As your institution contemplates termination strategies, keep in mind these key points:

  • Cost of the termination ― Typically, interest rates used to determine termination liability are lower than those used for funding and accounting requirements, which can result in a liability higher than expected. Plan sponsors should not be caught off guard if the assessment of different scenarios includes significant required cash flow expectations, which can be heavily influenced by this approach. Understanding these scenarios can help to drive budgeting discussions and board member education around the potential impact.
  • Time horizon to termination ― Full funding on a termination basis is heavily dependent on the difference between the plan assets and potential termination liability. Depending on the plan sponsor’s cash requirements, the magnitude of this difference will likely influence how long it will take to attain a fully funded status. Therefore, in addition to the assessment of the plan liabilities and funding scenarios, a carefully prepared company/organization cash flow, performance analysis and reserve review should accompany this decision-making process.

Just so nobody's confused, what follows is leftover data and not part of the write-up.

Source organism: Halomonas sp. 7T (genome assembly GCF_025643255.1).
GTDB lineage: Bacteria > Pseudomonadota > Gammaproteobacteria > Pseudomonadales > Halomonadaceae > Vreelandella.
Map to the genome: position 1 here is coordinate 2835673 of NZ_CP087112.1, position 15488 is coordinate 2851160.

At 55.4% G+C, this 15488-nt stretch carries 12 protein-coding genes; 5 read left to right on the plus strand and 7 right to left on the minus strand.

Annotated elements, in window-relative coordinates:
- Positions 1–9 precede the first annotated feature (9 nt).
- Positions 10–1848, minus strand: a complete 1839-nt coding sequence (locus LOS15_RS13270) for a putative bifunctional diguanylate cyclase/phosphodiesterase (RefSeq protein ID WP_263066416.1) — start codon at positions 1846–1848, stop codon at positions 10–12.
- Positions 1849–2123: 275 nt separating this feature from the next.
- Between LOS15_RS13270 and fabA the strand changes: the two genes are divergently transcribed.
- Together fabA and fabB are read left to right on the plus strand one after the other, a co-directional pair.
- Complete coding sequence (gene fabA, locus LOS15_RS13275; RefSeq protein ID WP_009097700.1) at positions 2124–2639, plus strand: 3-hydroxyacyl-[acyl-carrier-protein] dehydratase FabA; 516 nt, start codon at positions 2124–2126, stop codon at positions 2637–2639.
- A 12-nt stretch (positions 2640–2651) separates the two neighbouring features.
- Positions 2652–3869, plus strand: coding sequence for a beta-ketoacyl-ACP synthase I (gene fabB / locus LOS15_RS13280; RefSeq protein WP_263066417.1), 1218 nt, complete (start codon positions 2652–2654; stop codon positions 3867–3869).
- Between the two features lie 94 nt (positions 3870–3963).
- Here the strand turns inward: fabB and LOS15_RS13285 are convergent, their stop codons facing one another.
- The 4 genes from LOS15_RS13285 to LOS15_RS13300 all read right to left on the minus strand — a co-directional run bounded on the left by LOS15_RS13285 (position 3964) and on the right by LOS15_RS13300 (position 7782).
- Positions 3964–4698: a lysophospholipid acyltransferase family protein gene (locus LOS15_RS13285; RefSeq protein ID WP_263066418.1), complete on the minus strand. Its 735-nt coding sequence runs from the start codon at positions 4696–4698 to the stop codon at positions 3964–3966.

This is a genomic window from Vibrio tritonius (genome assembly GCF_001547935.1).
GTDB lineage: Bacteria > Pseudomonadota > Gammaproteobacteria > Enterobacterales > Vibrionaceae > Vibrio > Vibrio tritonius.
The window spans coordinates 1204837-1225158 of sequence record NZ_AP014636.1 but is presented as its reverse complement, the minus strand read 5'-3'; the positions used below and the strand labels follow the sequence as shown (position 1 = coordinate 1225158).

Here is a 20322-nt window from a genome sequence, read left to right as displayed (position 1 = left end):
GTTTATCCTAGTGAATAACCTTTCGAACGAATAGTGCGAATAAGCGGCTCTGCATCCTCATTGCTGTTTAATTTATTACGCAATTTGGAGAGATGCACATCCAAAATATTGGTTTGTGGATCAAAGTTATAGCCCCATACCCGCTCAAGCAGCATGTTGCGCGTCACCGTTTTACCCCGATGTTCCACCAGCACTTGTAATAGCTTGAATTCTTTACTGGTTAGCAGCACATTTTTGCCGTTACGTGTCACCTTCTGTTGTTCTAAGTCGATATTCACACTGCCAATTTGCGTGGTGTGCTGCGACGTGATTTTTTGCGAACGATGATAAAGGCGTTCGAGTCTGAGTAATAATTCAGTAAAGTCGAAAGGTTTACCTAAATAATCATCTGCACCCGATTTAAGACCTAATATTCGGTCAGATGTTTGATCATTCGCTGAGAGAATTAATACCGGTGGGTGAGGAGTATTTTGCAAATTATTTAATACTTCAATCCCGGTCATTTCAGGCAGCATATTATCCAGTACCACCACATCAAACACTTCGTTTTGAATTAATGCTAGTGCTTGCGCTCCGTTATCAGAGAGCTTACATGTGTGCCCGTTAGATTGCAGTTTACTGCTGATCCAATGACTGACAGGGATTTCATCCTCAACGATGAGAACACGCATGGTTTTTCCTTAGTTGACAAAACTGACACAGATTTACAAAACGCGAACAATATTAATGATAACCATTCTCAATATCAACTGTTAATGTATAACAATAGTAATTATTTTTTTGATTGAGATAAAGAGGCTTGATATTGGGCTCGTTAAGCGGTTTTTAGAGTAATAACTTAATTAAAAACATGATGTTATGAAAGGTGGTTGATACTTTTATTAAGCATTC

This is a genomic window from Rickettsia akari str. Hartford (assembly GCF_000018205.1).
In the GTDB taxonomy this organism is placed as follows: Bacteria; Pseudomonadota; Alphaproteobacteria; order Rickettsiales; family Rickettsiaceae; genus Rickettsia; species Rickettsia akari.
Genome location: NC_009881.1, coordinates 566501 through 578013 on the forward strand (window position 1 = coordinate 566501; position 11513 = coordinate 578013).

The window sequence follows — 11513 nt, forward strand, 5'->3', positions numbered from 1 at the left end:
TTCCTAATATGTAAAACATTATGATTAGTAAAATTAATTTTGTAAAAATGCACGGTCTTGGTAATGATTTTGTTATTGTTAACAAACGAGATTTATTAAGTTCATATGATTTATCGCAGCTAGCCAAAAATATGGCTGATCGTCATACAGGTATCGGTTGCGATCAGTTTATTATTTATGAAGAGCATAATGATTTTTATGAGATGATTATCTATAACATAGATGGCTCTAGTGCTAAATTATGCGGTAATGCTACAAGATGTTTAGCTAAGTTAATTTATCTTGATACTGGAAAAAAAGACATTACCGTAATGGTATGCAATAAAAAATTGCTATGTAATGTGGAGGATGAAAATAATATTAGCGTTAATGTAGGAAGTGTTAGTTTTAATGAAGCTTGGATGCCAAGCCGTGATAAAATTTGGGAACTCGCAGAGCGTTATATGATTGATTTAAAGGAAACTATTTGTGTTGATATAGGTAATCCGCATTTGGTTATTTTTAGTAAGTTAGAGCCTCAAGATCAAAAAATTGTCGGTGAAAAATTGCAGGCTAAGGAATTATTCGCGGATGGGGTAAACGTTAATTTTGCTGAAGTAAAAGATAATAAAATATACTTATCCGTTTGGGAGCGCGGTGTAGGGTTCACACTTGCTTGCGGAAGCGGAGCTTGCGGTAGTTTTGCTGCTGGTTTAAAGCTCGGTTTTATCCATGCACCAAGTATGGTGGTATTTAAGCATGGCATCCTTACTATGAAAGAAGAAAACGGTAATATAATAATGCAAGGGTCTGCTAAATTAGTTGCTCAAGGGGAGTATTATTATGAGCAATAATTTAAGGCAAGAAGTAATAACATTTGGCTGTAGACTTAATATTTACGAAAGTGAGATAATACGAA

• Funding strategies ― The choice is to fund the minimum under the Pension Protection Act rules or contribute at a higher level to attain full funding sooner. While the opportunity to meet the minimum funding standards is available, it is important to have a reasoned discussion relative to the long-term implications for this approach, even when the plan is well-funded or at least reporting to be “well-funded” under reduced standards.
  • Asset allocation ― Investment strategies for assets in a plan can be aggressive in hopes that earnings will help close the funding gap, or conservative to avoid possible losses that will widen the gap. Therefore, the asset allocation determination process when the objective is to sustain the plan indefinitely may be vastly different than a plan that is considering one of the termination or freezing scenarios. It is critical to adjust your investment allocations and strategies to align with the overall plan objective.